One of New York's last Gilded Age mansions goes on sale for $50 million
March 19, 2020 - Manhattan
A Gilded Age mansion owned by the five successor states of the former Yugoslavia is back on the market following a devastating 2018 fire.
The six-story Beaux Arts house at 854 Fifth Ave. is now priced at $50 million, the same amount it listed for in fall 2018, just two months before the fire broke out.
The restoration work was approved by the Landmarks Preservation Commission and it stays true to the original state of the former residence.
Currently, the building is used as an office for the Permanent Mission of the Republic of Serbia to the United Nations.
Robert Livingston Beeckman, a stockbroker and former Governor of Rhode Island, was the original owner of the landmark mansion, which was built in 1905. In 1912, Beeckman sold the mansion to George Grant Mason for $725,000, which was the most expensive price paid for a residential property in Manhattan during this time.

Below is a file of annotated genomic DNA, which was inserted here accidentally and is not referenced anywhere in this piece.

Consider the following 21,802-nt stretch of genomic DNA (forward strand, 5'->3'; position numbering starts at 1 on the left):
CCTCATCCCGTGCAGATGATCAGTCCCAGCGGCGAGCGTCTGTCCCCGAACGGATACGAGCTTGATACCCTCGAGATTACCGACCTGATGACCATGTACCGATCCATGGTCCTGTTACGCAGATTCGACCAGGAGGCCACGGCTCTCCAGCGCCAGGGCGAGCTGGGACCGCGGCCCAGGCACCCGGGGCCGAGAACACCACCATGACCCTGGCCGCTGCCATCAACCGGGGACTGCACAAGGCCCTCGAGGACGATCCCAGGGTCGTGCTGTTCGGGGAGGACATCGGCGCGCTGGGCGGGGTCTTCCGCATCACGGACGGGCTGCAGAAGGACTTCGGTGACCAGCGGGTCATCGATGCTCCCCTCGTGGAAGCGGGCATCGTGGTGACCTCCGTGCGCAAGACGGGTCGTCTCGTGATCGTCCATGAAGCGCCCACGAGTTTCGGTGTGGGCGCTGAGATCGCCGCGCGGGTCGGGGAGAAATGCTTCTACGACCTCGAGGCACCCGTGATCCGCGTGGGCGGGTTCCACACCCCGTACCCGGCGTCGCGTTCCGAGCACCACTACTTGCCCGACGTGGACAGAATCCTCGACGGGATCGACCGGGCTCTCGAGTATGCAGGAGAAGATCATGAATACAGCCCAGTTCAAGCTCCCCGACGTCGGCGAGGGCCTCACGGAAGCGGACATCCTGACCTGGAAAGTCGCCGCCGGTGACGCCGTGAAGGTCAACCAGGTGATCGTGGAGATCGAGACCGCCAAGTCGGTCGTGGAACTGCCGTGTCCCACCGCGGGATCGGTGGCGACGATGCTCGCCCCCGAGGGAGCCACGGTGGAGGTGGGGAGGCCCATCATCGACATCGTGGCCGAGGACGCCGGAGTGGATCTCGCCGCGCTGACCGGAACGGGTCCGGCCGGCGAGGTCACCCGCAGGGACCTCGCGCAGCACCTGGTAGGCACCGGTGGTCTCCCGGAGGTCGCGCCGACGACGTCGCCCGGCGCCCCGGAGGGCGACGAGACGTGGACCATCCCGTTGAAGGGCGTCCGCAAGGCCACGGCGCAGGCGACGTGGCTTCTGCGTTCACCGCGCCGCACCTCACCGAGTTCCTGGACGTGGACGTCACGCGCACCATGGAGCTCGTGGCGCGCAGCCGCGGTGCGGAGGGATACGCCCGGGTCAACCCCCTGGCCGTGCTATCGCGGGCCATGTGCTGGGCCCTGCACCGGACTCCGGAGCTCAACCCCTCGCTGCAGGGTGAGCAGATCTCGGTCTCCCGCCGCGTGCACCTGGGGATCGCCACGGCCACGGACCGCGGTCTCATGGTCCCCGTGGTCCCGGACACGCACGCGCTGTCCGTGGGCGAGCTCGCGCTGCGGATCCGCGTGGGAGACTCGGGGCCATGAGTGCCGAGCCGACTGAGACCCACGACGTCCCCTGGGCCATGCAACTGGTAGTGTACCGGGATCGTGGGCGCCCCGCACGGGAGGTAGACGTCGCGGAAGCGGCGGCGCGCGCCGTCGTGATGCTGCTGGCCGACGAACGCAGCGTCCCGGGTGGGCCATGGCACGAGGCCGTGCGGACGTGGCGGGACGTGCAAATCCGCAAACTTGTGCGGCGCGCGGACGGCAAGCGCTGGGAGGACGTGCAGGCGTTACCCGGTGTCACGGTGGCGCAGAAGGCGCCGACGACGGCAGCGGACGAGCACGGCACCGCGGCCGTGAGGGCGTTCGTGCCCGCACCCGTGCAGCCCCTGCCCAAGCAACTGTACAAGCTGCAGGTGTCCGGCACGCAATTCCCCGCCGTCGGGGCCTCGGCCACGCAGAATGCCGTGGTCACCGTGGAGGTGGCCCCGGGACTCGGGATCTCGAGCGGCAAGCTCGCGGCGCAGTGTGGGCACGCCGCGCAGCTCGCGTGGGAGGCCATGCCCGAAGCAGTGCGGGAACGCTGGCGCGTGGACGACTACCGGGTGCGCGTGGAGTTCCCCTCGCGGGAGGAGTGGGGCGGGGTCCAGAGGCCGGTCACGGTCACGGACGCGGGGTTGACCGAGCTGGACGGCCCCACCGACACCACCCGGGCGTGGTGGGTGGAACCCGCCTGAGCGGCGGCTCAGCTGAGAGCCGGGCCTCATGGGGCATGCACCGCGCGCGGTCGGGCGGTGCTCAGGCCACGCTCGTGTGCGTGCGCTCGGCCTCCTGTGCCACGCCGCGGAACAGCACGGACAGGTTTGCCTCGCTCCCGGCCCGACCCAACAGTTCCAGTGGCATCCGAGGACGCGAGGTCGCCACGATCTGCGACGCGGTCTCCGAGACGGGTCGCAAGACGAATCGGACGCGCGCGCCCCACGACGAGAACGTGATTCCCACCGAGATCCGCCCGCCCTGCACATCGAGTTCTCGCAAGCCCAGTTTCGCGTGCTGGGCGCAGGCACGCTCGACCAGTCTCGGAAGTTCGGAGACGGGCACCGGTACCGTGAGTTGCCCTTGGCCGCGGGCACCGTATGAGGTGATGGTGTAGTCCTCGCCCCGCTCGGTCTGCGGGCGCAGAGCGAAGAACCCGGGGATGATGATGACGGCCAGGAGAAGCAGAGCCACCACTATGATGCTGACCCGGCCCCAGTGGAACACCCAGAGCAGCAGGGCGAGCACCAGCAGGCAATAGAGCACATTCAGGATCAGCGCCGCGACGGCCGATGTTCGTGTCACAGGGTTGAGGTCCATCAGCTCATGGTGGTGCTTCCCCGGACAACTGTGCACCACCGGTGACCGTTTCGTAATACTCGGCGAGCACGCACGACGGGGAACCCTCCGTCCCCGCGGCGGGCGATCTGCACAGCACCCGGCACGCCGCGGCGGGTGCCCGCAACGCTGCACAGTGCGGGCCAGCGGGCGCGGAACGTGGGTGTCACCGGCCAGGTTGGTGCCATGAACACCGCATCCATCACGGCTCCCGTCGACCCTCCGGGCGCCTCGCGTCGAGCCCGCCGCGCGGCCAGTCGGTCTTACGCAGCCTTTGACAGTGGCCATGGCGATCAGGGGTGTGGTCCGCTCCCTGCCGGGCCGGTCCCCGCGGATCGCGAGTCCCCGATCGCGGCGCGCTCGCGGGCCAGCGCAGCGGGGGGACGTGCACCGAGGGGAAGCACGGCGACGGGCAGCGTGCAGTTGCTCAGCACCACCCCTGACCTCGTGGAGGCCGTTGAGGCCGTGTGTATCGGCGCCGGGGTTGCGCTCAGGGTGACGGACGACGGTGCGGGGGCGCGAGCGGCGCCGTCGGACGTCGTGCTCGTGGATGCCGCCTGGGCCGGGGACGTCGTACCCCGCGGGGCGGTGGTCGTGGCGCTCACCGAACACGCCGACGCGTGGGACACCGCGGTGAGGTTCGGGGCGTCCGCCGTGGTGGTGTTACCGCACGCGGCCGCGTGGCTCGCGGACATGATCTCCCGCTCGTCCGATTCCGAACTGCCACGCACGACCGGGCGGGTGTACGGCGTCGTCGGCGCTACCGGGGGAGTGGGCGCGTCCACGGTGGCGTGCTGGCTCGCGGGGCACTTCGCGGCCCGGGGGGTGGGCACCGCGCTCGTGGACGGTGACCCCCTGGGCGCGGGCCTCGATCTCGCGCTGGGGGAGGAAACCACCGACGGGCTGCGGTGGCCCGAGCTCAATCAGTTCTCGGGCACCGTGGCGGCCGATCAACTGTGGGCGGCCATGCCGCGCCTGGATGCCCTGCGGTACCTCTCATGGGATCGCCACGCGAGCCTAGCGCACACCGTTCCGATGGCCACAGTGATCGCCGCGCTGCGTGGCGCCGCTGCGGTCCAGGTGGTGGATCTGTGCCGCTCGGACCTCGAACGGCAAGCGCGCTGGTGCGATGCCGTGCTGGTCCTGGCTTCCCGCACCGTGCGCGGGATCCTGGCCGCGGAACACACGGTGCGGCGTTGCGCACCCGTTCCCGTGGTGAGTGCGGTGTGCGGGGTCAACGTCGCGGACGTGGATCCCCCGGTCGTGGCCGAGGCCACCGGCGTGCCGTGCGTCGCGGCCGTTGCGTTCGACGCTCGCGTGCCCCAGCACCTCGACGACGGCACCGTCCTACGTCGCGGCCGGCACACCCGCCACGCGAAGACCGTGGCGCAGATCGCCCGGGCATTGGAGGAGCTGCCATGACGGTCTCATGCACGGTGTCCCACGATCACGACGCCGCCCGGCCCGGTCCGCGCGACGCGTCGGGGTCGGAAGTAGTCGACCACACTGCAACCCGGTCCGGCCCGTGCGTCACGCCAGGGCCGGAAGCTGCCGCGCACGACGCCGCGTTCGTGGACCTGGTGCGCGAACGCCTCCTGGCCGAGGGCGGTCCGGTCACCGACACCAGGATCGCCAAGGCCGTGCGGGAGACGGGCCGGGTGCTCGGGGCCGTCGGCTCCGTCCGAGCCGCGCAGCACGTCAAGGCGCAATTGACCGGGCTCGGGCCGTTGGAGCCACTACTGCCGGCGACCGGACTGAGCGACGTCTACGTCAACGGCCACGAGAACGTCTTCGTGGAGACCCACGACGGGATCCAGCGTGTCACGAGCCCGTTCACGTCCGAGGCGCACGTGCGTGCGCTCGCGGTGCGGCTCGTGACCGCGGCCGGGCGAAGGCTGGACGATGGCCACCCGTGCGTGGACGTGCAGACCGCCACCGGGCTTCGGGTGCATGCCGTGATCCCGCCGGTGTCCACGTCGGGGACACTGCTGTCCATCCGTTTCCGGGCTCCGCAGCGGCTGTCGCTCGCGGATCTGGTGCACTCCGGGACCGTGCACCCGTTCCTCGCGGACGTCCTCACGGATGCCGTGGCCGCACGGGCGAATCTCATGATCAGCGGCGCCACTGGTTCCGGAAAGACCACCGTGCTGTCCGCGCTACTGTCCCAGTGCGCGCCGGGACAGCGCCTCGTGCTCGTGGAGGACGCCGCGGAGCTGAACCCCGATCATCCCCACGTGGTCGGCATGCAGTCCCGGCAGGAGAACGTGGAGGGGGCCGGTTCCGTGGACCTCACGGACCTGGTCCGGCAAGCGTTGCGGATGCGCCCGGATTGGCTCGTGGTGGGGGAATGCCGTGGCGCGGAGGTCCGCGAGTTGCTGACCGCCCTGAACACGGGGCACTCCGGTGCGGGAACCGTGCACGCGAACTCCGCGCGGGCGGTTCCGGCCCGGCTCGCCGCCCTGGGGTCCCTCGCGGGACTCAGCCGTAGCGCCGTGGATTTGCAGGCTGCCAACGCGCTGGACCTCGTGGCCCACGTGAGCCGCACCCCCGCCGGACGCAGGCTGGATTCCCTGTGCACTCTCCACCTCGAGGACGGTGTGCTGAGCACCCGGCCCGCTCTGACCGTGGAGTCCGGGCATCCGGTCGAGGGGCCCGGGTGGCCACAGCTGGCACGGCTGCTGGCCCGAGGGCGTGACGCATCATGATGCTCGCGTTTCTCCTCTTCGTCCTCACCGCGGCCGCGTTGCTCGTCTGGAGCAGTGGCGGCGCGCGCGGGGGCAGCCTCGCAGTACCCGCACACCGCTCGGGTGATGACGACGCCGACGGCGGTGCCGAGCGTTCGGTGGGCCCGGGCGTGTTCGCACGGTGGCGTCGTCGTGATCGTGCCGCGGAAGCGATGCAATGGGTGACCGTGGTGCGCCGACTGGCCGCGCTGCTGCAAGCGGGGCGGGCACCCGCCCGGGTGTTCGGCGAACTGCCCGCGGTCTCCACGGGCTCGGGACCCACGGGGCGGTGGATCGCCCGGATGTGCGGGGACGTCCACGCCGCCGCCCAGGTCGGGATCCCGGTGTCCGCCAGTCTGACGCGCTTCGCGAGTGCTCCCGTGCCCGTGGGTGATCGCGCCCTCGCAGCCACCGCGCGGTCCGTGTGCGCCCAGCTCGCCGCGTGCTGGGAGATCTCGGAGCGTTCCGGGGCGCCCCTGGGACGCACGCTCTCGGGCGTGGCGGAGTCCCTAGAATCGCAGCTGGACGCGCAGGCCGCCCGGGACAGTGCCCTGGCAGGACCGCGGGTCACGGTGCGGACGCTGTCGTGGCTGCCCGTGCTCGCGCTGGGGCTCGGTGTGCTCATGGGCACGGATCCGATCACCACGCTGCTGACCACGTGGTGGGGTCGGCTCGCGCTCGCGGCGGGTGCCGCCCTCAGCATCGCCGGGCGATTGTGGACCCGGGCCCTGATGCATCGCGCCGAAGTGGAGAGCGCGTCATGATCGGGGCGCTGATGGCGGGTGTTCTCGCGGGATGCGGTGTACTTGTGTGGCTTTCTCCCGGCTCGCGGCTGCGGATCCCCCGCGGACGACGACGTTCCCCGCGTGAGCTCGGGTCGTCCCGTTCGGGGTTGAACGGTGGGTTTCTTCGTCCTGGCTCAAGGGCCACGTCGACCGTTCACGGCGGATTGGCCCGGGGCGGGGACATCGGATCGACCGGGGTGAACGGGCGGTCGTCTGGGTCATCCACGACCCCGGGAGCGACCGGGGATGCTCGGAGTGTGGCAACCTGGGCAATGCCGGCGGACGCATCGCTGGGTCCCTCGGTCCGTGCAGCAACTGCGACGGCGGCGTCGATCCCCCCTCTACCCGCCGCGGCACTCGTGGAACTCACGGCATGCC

Emily Thorn Vanderbilt, the granddaughter of Cornelius Vanderbilt, was also among the list of prior owners.
She is responsible for the angel frescoes seen on the ceilings, as well as the gold cherubs on the moldings of the ceiling, all of which aligns perfectly with the Style Louis XV decor seen throughout.
"Most of the furniture is not original," says listing agent Tristan Harper, of Douglas Elliman. "Before the building was purchased in 1946, the estate of then-owner Emily Thorn Vanderbilt auctioned off most of the furniture and furnishings."
But, the mansion still has its fair share of Gilded-Age touches: "Two important 18th-century tapestries remain as well as hand-painted ceilings in some rooms and custom antique boiserie and gold leaf paneling," Harper says.
The property, which is located between East 66th and East 67th Streets, was declared a historical landmark in 1966.
Via House Beautiful
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